The TREC SOP does not require that inspectors render an opinion as to whether the foundation should be repaired. So why would you want to open this can of worms? The repair decision is much more complicated than most people realize. The average person sees this as a black and white issue. It’s not nearly so simple.
Why is it that the TREC SOP does not require TREC inspectors to address the need for foundation repair?
I cannot say for sure what the reason is. I can only point out a couple of possible reasons, but the following related reasons make sense to me:
1. The decision to recommend repair can be a deal killer, no question about it. There was a time when inspectors were required to address the issue of foundation repair in a black and white, yes or no manner. That is no longer the case. You are simply required to render an opinion as to the performance of the foundation. I suspect they prefer that inspectors not address the repair issue at all.
Here is my guess as to why: once a TREC inspector reports the foundation as in need of repair, that house is tainted. Sometimes the taint is fair, but most of the time it isn’t. There are almost always other options that are available. A TREC inspector simply does have a credential strong enough to convince a seller to underpin a foundation. What used to happen, and still does happen, is that an engineer is brought in for a more credible repair/no repair recommendation. Alternatively, a foundation repair contractor can be brought in. Unfortunately, no repair contractor can be said to be independent.
2. There is a related point about this subject that I have never heard anyone else bring up. In 1986, when I first got into this business, the Engineering Practice Act had what was called a residential exemption. From a practical perspective, this meant that an individual who did not hold a license to practice engineering could in fact legally practice engineering so long as it was for a residence. That is still true today, but there is now an exception: house foundations on expansive soils.
It is clear to me that, if someone engages in those activities that fall within the jurisdiction of the Engineering Practice Act, he or she is not shielded by the residential exemption as it is currently written unless the house is not in an expansive soil area.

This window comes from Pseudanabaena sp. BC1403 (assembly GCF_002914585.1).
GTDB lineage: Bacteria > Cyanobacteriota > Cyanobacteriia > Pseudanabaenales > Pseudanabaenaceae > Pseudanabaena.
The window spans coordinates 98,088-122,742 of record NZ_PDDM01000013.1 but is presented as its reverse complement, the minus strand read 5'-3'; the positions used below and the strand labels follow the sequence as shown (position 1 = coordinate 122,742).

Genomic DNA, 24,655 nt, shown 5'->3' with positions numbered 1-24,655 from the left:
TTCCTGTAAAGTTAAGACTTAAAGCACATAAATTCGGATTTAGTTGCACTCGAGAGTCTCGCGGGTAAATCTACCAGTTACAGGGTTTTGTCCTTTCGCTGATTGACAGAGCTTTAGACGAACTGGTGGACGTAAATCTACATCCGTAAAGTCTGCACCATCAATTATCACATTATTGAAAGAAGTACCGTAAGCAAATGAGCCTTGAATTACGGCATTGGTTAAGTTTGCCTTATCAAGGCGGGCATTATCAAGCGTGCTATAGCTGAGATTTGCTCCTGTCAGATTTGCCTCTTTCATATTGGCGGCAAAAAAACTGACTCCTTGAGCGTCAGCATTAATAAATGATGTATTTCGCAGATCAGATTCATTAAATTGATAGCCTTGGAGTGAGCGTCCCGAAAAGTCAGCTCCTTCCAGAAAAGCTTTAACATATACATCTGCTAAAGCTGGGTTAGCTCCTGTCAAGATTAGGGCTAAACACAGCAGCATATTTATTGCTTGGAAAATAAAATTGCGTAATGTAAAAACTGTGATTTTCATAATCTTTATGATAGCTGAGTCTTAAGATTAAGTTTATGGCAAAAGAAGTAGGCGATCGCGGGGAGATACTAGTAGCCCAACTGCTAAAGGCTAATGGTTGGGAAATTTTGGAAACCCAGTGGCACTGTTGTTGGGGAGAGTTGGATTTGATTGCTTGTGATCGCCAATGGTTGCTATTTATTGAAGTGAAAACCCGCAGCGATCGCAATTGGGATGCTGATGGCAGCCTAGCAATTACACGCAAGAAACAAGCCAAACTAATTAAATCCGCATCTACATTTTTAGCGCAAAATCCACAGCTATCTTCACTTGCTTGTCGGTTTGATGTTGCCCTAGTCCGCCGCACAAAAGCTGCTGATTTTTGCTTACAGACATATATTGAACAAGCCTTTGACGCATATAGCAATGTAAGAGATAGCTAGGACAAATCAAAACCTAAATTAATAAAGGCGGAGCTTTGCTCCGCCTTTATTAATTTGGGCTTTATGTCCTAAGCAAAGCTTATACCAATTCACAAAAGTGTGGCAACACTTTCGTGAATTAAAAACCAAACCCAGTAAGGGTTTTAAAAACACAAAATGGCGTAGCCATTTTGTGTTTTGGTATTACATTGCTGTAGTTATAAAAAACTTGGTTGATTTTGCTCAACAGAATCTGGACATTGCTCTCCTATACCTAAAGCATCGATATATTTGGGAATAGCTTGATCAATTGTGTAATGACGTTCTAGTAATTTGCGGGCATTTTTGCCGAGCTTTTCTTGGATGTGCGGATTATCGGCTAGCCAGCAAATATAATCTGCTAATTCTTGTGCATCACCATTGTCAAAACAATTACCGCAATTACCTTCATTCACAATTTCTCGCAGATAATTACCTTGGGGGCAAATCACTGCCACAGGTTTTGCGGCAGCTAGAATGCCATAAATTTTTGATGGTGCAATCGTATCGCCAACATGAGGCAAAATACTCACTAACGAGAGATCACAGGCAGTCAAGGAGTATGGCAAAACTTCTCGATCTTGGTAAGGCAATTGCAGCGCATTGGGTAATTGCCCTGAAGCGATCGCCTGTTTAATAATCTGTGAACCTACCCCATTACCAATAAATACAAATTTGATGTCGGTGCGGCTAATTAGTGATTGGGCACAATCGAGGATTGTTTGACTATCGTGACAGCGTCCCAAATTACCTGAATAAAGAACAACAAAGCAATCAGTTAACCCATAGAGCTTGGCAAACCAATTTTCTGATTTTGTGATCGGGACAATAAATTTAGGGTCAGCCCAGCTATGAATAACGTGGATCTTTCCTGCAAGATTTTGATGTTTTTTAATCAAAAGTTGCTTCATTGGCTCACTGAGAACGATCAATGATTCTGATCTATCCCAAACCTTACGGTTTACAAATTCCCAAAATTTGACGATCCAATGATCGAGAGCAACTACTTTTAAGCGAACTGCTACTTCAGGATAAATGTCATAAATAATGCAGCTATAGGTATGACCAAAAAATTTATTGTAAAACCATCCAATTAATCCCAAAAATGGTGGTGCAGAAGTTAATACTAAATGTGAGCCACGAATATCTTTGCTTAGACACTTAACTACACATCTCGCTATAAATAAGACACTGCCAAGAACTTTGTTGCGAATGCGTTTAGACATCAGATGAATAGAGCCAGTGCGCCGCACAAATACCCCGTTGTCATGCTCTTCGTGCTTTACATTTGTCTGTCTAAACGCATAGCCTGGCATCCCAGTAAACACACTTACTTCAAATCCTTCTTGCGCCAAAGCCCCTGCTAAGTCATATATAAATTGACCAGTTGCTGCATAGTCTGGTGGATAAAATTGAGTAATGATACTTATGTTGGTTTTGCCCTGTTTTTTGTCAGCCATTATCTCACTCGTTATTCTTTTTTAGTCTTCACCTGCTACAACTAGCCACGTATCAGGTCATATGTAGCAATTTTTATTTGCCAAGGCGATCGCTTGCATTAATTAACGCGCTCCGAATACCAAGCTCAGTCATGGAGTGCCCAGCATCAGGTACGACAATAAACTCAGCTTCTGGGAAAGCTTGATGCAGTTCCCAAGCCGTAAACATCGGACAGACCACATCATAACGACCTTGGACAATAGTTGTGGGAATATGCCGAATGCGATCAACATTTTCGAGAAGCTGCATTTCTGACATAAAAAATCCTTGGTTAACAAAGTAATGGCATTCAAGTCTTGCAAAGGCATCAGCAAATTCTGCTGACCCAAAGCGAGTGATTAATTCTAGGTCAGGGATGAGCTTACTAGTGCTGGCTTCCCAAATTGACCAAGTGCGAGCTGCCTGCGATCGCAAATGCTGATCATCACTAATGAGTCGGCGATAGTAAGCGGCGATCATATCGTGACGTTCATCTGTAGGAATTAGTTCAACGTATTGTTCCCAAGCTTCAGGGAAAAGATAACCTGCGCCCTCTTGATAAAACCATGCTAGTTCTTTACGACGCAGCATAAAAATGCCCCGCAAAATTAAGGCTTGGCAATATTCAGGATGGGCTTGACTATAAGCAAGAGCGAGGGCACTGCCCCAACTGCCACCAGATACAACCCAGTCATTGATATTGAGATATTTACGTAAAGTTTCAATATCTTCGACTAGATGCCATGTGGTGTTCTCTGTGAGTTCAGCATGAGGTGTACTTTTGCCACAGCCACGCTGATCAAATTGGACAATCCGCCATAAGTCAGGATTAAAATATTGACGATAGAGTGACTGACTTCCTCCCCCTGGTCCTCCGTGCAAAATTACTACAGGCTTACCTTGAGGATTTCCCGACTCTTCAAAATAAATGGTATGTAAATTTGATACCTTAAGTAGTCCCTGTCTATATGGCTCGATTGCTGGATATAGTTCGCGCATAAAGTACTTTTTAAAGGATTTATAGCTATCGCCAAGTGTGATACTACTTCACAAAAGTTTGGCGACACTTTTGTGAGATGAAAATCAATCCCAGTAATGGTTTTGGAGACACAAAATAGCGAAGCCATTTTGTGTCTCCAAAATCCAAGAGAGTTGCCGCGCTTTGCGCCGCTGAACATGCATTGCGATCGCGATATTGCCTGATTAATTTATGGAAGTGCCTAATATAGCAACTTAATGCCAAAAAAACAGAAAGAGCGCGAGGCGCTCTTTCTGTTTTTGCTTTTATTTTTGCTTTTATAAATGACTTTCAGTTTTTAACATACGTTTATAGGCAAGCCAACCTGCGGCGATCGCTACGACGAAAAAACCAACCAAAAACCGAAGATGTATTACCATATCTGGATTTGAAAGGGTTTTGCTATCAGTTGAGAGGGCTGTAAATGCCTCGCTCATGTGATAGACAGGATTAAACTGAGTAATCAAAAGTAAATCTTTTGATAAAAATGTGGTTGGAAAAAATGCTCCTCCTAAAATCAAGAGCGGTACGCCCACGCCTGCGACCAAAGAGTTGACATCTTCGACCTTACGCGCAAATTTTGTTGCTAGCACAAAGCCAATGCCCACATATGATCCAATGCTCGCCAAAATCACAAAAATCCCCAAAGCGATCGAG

The only other defense I know of that would potentially be available to an inspector licensed by TREC to make home inspections is that so long as he or she stays within the bounds of the law governing TREC inspectors, he or she would be exempt. The potential problem I see with this defense is that the TREC SOP does not stipulate that a home inspector make foundation repair recommendations.
I do not want to be misunderstood. I do not think that the Texas Board of Professional Engineers (TBPE) or TREC have thought this issue through. I certainly do not see the TBPE going after home inspectors for violating the Engineering Practice Act, but that could change.
What does concern me is this: say a home inspector reports that a foundation should be underpinned and that the homeowner is an attorney who decides to get even by filing a suit alleging that the TREC inspector was practicing engineering in violation of the Engineering Practice Act. It is not clear to me that the TREC inspector has a valid defense. Reporting that the foundation needs repair or does not need repair could open up a nasty can of worms.
You should form an opinion concerning foundation performance by looking at the house, not by looking at the foundation
The foundation is engineered to mitigate, not to eliminate, distress and damage due to foundation movement. The question is: how well or poorly is the foundation performing considering the age, location, and construction of the house.
Remember: all foundation performance evaluations are comparative
For any house, you should compare the performance of the foundation, as measured by distress and damage to the house, to the performance of other houses in the same area, of roughly the same age and of similar construction.
After the above discussion was written:
The TBPE issued a Policy Advisory stating that so long as the TREC inspector stayed within the TREC SOP for inspectors, they would not be in violation of the Texas Engineering Practice Act. If a TREC inspector would be in violation should he or she did any of the following:
Analyzing the cause of a condition
- Recommending repair or recommending no repair
- Providing any other expert opinion associated with a foundation including the foundation systems and components would be considered as violating the engineering practice act and could warrant disciplinary action from the Texas Board of Professional Engineers if conducted by an individual not licensed as a Professional Engineer. See the quote below:
Analyzing the cause of a condition, recommendations for repair, or providing any other expert engineering opinion associated with a foundation, including the foundations systems and components, would be considered the practice of engineering per the Act §1001.003(c)(1) and could warrant disciplinary action from the Texas Board of Professional Engineers if conducted by an individual by an unlicensed as a Professional Engineer (PE). We conclude that a TREC licensed inspector who conducts a visual real estate inspection in conformance with the TREC Standards pf Practice does not engage in the practice of engineering.